Typically there are usually 3 components, including the realm. In this format, Kerberos principals can be described as follows:

primary/instance@REALM

The primary is the first part of the principal, and the instance is the qualifier which adds context. The last component is always the REALM, and it is separated from the rest of the principal by the realm separator (usually a “@”). Together, these components can form different types of prinicpals. Principals can be created to represent hosts, users, certificates installed on a host or services running on a host.

In most implementations, the instance is often used to define the host to which the primary (service or user) is bound to. In such cases, the KDC will only accept authentication requests for principals if they originate from the host listed in the instance. For example, an authentication request from the principal HTTP/my.webserver.hostname will be refused if it originates from my.database.hostname.

Service Principals

In the Kerberos world (or realm), a service principal can be thought of as an identifier used to represent a client application running on the OS, such as nfs or yarn.

For example, in IPA, a service principal is defined as follows:

A IPA service represents a service that runs on a host. The IPA service record can store a Kerberos principal, an SSL certificate, or both.` Source

If you re-visit the kerberos authentication flow, you can see that a user can request any number of service tickets (if they have permission to do so) for access using their TGT. With the service ticket, they can access/utilise/manage this service.

I’ve kept the wording vague here because how an application uses a service ticket is entirely upto the application. An application typically configures what type of service principal it can handle. For example, a webserver could be configured to require HTTP/my.webserver.hostname@MY.REALM.NAME.

Having said this, there are some special services that Kerberos knows about out of the box - the krbtgt service was already mentioned in the previous section. The host service is used to represent a host itself - and is often called a “host principal”. We will explore this further on.

When using your own KDC, you can create a service principal by:

# Add a Service Principal using kadmin
## -q option allows a specific kerberos query/command to be executed
## addprinc command adds a kerberos principal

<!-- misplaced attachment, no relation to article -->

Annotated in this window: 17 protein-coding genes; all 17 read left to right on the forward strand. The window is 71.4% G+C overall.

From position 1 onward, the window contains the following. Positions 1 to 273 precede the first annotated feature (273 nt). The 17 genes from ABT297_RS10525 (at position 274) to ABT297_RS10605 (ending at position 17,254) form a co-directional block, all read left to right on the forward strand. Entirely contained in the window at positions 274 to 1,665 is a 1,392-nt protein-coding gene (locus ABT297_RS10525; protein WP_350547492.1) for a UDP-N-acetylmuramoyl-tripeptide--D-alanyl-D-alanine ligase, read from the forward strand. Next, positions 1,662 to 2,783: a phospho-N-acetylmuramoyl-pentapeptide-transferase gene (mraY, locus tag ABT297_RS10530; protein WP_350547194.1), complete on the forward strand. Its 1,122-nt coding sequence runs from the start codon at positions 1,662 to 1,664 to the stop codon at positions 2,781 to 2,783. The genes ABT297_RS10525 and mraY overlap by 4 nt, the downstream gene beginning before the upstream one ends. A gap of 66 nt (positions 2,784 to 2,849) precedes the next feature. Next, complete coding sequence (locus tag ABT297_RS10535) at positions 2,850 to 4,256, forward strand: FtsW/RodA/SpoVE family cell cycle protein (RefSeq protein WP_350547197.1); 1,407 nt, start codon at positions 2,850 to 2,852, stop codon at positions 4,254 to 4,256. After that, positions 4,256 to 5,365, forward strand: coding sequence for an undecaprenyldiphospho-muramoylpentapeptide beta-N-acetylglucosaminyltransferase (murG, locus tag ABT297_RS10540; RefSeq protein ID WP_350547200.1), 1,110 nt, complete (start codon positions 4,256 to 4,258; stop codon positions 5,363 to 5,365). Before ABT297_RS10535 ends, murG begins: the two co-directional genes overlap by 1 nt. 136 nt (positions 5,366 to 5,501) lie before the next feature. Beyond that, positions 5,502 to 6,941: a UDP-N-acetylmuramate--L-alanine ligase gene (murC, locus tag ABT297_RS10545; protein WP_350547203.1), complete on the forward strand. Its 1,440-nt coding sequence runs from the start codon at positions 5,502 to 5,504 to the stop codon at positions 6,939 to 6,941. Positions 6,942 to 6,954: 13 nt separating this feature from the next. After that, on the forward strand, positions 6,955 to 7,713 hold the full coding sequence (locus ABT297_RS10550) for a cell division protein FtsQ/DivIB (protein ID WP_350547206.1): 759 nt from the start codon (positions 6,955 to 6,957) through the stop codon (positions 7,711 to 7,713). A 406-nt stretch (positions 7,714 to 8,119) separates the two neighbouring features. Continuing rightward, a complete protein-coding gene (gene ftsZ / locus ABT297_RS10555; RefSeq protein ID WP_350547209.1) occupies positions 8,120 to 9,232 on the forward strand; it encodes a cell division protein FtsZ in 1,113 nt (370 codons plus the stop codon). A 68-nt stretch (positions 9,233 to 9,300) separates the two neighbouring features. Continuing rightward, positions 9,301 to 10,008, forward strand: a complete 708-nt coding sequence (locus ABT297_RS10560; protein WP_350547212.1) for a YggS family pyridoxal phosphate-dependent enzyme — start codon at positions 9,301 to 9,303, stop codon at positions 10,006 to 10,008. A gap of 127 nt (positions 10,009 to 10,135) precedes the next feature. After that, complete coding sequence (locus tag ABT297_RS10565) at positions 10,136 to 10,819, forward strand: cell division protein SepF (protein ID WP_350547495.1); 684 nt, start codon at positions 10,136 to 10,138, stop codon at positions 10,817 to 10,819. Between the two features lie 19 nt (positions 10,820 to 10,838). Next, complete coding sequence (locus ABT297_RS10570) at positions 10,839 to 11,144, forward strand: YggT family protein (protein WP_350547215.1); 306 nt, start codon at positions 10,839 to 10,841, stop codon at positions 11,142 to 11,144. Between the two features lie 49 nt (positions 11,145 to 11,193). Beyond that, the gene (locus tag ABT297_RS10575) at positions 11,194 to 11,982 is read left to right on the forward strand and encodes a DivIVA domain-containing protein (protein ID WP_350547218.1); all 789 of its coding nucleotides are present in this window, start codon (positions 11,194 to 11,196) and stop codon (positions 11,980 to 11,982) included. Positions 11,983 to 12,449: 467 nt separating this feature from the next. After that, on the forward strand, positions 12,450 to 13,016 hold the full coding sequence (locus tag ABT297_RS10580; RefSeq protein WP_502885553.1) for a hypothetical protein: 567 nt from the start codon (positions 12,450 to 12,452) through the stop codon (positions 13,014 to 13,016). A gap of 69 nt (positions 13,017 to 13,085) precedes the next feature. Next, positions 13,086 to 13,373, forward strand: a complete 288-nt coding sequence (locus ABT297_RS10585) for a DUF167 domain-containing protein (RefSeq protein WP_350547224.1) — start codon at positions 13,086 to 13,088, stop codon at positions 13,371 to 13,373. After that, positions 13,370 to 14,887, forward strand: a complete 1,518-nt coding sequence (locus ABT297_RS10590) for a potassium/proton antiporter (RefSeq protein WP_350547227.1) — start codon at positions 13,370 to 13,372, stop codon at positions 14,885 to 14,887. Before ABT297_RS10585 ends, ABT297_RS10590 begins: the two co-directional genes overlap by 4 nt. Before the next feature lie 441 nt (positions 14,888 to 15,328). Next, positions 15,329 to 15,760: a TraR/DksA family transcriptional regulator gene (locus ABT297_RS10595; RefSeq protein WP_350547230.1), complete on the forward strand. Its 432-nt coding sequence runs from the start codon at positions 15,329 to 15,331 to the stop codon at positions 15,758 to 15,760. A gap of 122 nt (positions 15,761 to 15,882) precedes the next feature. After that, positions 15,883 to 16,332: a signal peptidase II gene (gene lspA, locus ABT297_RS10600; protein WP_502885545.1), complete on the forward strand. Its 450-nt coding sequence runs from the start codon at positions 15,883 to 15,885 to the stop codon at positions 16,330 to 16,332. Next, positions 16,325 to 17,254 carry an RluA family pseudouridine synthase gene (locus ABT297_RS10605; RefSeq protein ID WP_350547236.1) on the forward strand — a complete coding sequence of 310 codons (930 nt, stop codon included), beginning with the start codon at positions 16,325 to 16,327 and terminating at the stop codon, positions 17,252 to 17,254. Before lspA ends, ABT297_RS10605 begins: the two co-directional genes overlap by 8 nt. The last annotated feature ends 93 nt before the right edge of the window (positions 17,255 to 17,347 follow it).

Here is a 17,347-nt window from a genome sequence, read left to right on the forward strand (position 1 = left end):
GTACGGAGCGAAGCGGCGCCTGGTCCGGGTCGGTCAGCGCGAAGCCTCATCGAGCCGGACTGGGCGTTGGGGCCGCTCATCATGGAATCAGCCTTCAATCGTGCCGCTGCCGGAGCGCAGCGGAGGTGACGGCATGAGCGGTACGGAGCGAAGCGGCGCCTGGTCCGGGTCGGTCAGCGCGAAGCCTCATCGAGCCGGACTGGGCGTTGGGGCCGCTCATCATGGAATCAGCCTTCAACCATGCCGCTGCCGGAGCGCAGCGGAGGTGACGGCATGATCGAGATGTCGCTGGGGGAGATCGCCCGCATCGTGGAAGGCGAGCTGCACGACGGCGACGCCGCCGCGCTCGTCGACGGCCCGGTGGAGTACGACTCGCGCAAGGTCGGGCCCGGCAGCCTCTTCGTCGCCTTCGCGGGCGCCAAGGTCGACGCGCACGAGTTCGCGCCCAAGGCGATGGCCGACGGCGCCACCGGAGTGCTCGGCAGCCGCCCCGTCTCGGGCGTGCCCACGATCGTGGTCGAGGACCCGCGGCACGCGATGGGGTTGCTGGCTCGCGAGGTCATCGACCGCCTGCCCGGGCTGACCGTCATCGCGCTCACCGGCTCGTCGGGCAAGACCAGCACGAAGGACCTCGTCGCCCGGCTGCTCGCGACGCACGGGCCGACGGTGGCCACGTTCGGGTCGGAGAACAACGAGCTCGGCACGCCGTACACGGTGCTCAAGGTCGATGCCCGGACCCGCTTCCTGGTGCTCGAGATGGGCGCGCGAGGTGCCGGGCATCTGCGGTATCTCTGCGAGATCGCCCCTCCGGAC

## -r: specifies the default realm to use
## -randkey sets the principal's key to a random value
kadmin -q "addprinc -randkey HTTP/my.webserver.hostname" -r MY.REALM.NAME

# View a Service Principal using kadmin
kadmin -q "getprinc HTTP/my.webserver.hostname" -r MY.REALM.NAME

In Redhat IPA (or FreeIPA the OpenSource version), a service principal can be created as follows:

# Create a Service Principal
ipa service-add HTTP/my.webserver.hostname@MY.REALM.NAME

# Show a Service Principal
ipa service-show HTTP/my.webserver.hostname@MY.REALM.NAME

User Principals

User principals are intuitive enough to understand. They are used to identify users, and use their username as the primary of the principal. Since the creation of all principals follow the same concept, creating them is easy enough:

# Create a user principal using admin
kadmin -q "addprinc -randkey myusername" -r MY.REALM.NAME

In a federated system such as IPA, user principals are created every time a new user is created. A new entry is created in the directory server, with the user’s attributes as well as their client secret key (password) and user principal.

In IPA, a new user is created using the user-add command:

ipa user-add starlord --title="mr" --first="Star" --last"Lord" --principal="starlord@GALAXY.ORG"
## NOTE: The --principal is optional, and is an alias to the one automatically created by the user-add call.

A user’s principal can then be confirmed using user-show:

[admin@myhost ~]$ ipa user-show starlord
WARNING: yacc table file version is out of date
  User login: starlord
  First name: Star
  Last name: Lord
  Home directory: /home/users/starlord
  Login shell: /bin/bash
  Principal name: starlord@GALAXY.ORG
  Principal alias: starlord@GALAXY.ORG
  Email address: star.lord@galaxy.org
  UID: 46589332
  GID: 100
  User authentication types: password
  Account disabled: False
  Password: True
  Member of groups: admins
  Roles: User Administrator